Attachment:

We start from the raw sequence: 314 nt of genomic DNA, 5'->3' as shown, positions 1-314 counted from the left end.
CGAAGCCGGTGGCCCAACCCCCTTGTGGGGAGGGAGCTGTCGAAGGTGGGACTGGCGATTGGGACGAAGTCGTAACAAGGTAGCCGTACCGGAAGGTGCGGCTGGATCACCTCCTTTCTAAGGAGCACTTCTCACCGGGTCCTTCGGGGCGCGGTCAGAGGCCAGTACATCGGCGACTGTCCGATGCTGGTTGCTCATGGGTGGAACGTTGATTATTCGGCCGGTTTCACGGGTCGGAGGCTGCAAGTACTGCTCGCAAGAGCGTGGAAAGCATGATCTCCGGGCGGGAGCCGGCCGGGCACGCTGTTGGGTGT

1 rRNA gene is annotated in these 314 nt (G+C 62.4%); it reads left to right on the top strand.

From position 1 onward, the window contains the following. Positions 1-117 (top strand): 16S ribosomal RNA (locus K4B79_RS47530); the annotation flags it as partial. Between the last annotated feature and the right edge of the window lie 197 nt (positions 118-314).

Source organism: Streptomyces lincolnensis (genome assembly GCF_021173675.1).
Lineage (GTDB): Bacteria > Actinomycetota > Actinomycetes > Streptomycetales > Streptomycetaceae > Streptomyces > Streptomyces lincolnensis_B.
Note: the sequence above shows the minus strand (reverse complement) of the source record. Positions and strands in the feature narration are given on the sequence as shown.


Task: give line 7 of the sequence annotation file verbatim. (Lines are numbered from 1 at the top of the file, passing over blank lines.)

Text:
Note: the sequence above shows the minus strand (reverse complement) of the source record. Positions and strands in the feature narration are given on the sequence as shown.